Constructs of “Good” English Instruction

After significant research on the policies behind ELL education and their effects, I became curious of what a class with ELL students looked like. My research led to an article called, “A delicate balance: Enhancing literature instruction for students of English as a second language.” This study observed 12 ESL teachers for a period of two years and compiled a list of “constructs for effective instruction for language minority students.”

According to their criteria, an effective language instruction must include:

  1. Challenge
  2. Involvement
  3. Success
  4. Scaffolding/cognitive strategies
  5. Mediation/feedback
  6. Collaborative/cooperative learning
  7. Techniques for second language acquisition/sheltered English
  8. Respect for cultural diversity

To demonstrate some of these ideas, it compared two different ESL teachers: Sonia, who is an experienced teacher who uses many of these constructs to teach her 5th graders; and Larry, a second-year novice in teaching ELL students, who lacks many of these qualities.

Sonia was an ESL teacher who put a lot of emphasis on reading. She would always make her students read both silently and orally. To keep her students engaged and entertained, she mostly used literary works, such as James and the Giant Peach, instead of basal reading. She noticed that students were less fearful of reading longer materials when reading literature. The researcher observed that Sonia developed a shared language with her students and effectively used this to prompt critical thinking and oral discussions. A shared language is a mutual understanding of conceptual English literature vocabulary, for example, theme, character clues, obstacles, etc. Sonia would then ask questions using these vocabulary that prompted critical thinking and solidified the students comprehension of the works. “What kind of a character is Lyle?” she would ask. Students responded with their perception of the characteristics of Lyle and effectively proved their understanding of the story. When students faced trouble learning idiomatic phrases, Sonia modeled her cognitive process of inferring the meaning of the idiom from contextual clues. A pleasant surprise was that she allowed students of similar backgrounds to get together and discuss texts in their mother tongue. Most ESL classes that I’ve experienced and heard of had some sort of language use restrictions. Allowing students to students to organize thoughts in their own words and then translate it into English when sharing it to the class seemed like a respectful way to approach and integrate children from different cultures into English classrooms.

What differentiated Sonia’s instruction style was her incorporation of writing in her reading class. She would take her students to computer labs, where students wrote and refined stories. She also wrote questions she asked orally on the board as written cues for students to refer to as they read books silently. This was sharply contrasted to Larry’s way of teaching. Larry’s class spent majority of the time reading in a round-robin style. Sometimes he read stories to the students in a very dramatic and entertaining way (some students even shed tears because they were emotionally engaged with the plot and his performance). But the extent of writing in his class was when he recorded points for students on the board. The students did not have instructed opportunities to write.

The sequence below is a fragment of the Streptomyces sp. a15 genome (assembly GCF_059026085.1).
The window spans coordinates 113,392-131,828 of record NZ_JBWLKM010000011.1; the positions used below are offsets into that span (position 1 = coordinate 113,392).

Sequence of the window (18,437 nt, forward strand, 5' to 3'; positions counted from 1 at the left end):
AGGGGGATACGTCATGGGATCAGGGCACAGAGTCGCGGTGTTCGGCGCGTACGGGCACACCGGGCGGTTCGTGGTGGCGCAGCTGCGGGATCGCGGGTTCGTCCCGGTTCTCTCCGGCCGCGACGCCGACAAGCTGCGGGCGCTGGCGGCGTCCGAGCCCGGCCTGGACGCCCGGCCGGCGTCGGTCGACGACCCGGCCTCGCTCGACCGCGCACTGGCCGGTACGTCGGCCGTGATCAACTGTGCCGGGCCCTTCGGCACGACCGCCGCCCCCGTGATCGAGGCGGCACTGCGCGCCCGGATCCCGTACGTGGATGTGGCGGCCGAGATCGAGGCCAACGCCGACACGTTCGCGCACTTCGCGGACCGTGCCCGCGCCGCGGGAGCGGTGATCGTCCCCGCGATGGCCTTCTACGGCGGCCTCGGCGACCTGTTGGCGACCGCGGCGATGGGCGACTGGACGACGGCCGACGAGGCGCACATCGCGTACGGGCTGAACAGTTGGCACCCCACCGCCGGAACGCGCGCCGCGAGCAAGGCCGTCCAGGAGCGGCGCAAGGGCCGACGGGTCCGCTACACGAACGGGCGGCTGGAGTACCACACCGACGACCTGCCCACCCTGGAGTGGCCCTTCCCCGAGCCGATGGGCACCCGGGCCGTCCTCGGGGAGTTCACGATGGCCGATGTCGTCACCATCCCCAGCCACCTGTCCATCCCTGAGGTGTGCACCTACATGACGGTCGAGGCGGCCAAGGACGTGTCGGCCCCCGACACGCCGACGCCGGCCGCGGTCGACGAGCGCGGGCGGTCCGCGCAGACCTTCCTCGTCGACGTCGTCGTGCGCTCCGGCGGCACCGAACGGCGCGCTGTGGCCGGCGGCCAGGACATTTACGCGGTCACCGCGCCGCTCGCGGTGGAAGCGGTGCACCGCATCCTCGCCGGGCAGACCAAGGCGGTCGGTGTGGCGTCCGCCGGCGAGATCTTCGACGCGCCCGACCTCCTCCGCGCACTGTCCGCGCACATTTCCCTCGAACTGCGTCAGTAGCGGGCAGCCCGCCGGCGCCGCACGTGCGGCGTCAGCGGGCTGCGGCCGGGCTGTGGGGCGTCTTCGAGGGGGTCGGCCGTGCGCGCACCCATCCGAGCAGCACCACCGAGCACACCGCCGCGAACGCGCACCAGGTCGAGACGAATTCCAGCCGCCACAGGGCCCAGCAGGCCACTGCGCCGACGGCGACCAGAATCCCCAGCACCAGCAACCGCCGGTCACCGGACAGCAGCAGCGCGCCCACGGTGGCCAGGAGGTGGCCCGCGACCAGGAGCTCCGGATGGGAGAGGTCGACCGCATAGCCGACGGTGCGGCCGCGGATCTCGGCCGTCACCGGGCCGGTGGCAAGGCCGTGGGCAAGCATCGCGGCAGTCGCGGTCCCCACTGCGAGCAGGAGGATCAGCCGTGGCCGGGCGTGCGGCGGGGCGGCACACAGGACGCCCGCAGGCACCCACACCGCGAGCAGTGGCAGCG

Although Sonia’s inclusion of writing is better than not having a writing time at all (like Larry), I still felt that her class could be refined with more structured writing opportunities for students. My experience in a higher level IB English class greatly improved my literary comprehension and essay writing skill because I was pushed to translate my critical thinking into extensive written assignments under a time crunch. IB tests for higher level English class required at least 8 pages of close reading analysis in an hour. We read literary works and broke it down to identify the various literary techniques the writer used. Then we individually wrote essays that connected these different techniques to the theme that we perceived as the author’s purpose of writing the story. This was extremely challenging for me and my classmates who have never experienced such intense training in reading and writing. It was the first time in my 11 years of education that I learned to integrate topic sentences and examples in each paragraphs to build a coherent and logical paper. Sonia’s writing activities of writing stories and refining them definitely serves to enhance students’ creativity and language use. But I think it doesn’t develop their fluency in building arguments and logically supporting their opinions in English.

Scholars of the 1980s, considered reading and writing similar processes in which readers interact with the text. Because reading and writing are both ways of creating meaning, it is essential to use both practices to fully comprehend and learn English. Therefore, I would suggest researchers of this study to add another point to the construct: Writing exercises. The scaffolding and cognitive strategies build the foundation for students to analyze and comprehend texts. Why not let them use these to cogently express their thoughts?



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One Response to Constructs of “Good” English Instruction

  1. cerouse2015 says:

    Hi. I really enjoyed this post. I think writing and reading are such important skills to develop at a young age and intermixing silent reading, oral reading and use of the computer would lead to a more holistic understanding of language. In your article you mentioned scaffolding. Were there any cases of scaffolding in the second classroom? Do you think that there were any pros to the second classroom scenario? Thanks!


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